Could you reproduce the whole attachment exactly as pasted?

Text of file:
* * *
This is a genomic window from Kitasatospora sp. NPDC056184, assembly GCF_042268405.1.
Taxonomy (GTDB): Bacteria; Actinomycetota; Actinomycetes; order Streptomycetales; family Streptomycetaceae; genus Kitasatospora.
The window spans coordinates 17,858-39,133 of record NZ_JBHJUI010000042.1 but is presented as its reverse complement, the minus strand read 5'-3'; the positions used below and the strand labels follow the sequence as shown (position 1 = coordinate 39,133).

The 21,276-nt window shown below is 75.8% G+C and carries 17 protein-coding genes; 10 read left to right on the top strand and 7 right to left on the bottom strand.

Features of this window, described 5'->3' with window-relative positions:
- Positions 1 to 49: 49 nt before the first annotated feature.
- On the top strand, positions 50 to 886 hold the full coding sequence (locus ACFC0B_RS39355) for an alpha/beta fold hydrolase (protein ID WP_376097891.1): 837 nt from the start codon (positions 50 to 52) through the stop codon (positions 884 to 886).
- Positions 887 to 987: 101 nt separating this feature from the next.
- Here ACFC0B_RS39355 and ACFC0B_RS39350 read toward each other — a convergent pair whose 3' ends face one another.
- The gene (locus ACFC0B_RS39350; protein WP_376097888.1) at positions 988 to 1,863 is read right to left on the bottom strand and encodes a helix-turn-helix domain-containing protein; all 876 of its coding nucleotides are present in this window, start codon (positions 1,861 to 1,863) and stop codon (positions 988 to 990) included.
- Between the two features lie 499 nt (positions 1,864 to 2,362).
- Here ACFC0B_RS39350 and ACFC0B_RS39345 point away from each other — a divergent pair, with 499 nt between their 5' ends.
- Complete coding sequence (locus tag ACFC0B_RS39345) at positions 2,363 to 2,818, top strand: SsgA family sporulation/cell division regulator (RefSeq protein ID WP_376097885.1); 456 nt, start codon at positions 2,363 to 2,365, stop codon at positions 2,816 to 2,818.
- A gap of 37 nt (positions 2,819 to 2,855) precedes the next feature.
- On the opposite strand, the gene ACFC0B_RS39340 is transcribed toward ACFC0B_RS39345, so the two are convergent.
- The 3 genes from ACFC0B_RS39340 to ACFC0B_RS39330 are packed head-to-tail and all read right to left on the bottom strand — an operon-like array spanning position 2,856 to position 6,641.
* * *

This is a genomic window from Kitasatospora sp. NPDC056184, assembly GCF_042268405.1.
Taxonomy (GTDB): Bacteria; Actinomycetota; Actinomycetes; order Streptomycetales; family Streptomycetaceae; genus Kitasatospora.
The window spans coordinates 17,858-39,133 of record NZ_JBHJUI010000042.1 but is presented as its reverse complement, the minus strand read 5'-3'; the positions used below and the strand labels follow the sequence as shown (position 1 = coordinate 39,133).

The 21,276-nt window shown below is 75.8% G+C and carries 17 protein-coding genes; 10 read left to right on the top strand and 7 right to left on the bottom strand.

Features of this window, described 5'->3' with window-relative positions:
- Positions 1 to 49: 49 nt before the first annotated feature.
- On the top strand, positions 50 to 886 hold the full coding sequence (locus ACFC0B_RS39355) for an alpha/beta fold hydrolase (protein ID WP_376097891.1): 837 nt from the start codon (positions 50 to 52) through the stop codon (positions 884 to 886).
- Positions 887 to 987: 101 nt separating this feature from the next.
- Here ACFC0B_RS39355 and ACFC0B_RS39350 read toward each other — a convergent pair whose 3' ends face one another.
- The gene (locus ACFC0B_RS39350; protein WP_376097888.1) at positions 988 to 1,863 is read right to left on the bottom strand and encodes a helix-turn-helix domain-containing protein; all 876 of its coding nucleotides are present in this window, start codon (positions 1,861 to 1,863) and stop codon (positions 988 to 990) included.
- Between the two features lie 499 nt (positions 1,864 to 2,362).
- Here ACFC0B_RS39350 and ACFC0B_RS39345 point away from each other — a divergent pair, with 499 nt between their 5' ends.
- Complete coding sequence (locus tag ACFC0B_RS39345) at positions 2,363 to 2,818, top strand: SsgA family sporulation/cell division regulator (RefSeq protein ID WP_376097885.1); 456 nt, start codon at positions 2,363 to 2,365, stop codon at positions 2,816 to 2,818.
- A gap of 37 nt (positions 2,819 to 2,855) precedes the next feature.
- On the opposite strand, the gene ACFC0B_RS39340 is transcribed toward ACFC0B_RS39345, so the two are convergent.
- The 3 genes from ACFC0B_RS39340 to ACFC0B_RS39330 are packed head-to-tail and all read right to left on the bottom strand — an operon-like array spanning position 2,856 to position 6,641.